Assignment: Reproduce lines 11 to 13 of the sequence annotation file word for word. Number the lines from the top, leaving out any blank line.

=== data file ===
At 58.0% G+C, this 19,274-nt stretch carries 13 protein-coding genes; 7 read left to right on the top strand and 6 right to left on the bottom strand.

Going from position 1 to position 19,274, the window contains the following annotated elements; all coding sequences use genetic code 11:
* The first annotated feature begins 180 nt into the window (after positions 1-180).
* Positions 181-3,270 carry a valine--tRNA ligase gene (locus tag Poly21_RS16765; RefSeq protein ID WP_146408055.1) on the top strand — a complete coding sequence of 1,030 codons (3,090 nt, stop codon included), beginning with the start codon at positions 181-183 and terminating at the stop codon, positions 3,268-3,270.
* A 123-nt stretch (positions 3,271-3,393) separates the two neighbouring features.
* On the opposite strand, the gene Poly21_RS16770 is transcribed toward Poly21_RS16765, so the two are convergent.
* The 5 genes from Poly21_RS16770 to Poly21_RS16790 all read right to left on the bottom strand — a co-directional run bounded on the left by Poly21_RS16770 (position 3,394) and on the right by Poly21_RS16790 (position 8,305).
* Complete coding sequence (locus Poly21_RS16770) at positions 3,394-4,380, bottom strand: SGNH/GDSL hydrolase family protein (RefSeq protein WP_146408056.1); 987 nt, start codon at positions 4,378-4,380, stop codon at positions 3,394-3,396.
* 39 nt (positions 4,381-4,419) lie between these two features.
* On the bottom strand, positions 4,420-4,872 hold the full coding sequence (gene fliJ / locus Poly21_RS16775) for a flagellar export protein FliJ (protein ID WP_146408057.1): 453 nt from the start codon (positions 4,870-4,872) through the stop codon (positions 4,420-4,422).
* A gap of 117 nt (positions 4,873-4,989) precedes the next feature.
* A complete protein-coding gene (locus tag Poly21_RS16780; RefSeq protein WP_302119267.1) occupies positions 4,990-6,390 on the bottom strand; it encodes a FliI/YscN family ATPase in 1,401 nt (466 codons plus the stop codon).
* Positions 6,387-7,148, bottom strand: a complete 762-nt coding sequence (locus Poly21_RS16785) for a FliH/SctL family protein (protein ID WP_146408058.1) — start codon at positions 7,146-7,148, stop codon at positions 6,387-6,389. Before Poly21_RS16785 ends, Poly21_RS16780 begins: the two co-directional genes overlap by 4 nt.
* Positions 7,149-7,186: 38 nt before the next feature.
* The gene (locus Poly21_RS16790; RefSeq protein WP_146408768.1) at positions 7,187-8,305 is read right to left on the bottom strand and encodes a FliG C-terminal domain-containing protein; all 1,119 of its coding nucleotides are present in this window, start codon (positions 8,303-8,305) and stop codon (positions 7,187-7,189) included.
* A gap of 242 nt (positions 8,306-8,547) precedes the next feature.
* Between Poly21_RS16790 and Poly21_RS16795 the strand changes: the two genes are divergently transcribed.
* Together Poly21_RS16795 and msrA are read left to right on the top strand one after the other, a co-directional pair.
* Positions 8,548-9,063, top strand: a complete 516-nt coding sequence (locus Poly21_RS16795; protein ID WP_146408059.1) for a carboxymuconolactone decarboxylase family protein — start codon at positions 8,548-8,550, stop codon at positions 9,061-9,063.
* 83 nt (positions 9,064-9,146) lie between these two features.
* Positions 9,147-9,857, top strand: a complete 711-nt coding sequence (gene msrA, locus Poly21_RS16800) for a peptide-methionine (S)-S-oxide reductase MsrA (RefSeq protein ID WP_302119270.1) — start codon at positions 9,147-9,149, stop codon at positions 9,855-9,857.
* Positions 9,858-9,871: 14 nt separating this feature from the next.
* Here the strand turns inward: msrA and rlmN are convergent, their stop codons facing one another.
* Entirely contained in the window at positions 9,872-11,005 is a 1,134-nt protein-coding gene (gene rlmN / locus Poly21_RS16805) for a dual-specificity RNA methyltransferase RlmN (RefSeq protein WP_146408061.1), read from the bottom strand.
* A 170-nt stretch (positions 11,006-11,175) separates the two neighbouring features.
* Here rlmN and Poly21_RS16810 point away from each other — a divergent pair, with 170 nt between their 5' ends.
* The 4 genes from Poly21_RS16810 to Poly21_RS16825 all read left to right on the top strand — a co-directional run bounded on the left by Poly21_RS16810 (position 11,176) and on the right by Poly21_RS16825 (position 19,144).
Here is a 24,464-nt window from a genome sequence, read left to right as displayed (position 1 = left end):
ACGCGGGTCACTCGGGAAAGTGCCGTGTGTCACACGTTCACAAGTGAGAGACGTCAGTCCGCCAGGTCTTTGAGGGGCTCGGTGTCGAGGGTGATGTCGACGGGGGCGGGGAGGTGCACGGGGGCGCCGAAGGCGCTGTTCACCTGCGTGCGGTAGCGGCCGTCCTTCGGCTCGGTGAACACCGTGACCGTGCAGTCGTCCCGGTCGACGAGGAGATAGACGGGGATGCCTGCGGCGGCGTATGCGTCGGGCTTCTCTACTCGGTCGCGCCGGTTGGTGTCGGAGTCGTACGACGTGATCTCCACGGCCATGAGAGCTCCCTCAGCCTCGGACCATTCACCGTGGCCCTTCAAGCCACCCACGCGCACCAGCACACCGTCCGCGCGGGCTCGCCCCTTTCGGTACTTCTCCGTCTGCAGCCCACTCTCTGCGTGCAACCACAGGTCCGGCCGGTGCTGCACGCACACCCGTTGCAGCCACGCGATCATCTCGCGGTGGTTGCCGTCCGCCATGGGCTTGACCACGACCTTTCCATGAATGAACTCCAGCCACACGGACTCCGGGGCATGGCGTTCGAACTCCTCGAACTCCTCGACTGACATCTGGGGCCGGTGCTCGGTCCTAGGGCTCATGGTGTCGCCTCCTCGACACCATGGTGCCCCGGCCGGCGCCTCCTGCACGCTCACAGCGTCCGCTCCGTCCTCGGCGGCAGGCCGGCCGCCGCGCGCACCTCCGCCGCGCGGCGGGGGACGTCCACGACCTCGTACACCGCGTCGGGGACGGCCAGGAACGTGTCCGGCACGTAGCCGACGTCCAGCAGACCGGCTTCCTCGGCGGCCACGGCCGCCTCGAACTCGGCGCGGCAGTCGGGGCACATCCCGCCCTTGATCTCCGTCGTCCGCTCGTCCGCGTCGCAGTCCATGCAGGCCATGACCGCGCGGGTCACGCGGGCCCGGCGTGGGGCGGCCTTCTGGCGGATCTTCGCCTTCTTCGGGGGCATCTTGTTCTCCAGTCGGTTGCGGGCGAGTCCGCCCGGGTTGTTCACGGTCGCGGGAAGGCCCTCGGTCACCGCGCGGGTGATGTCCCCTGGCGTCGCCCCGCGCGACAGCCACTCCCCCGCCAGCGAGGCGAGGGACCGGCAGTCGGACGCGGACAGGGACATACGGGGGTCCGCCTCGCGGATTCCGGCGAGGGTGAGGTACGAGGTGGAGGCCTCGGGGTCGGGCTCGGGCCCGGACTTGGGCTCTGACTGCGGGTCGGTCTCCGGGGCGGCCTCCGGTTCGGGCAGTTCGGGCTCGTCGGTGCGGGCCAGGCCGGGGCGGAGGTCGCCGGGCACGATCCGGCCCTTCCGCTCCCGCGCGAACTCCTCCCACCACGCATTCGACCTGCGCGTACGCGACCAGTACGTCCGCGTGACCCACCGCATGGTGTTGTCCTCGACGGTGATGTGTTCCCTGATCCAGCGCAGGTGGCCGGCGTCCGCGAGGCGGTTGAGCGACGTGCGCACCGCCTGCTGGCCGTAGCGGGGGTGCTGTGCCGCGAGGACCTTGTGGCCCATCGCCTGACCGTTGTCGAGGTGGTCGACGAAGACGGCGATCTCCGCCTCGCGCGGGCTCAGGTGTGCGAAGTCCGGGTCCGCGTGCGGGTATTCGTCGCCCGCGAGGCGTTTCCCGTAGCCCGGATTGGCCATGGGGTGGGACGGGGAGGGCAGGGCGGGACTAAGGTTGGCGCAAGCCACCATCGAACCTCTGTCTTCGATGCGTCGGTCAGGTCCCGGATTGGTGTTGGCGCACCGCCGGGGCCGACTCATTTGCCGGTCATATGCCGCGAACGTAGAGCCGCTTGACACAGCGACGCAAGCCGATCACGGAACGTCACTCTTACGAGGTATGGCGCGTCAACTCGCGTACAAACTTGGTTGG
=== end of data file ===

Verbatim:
* A gap of 117 nt (positions 4,873-4,989) precedes the next feature.
* A complete protein-coding gene (locus tag Poly21_RS16780; RefSeq protein WP_302119267.1) occupies positions 4,990-6,390 on the bottom strand; it encodes a FliI/YscN family ATPase in 1,401 nt (466 codons plus the stop codon).
* Positions 6,387-7,148, bottom strand: a complete 762-nt coding sequence (locus Poly21_RS16785) for a FliH/SctL family protein (protein ID WP_146408058.1) — start codon at positions 7,146-7,148, stop codon at positions 6,387-6,389. Before Poly21_RS16785 ends, Poly21_RS16780 begins: the two co-directional genes overlap by 4 nt.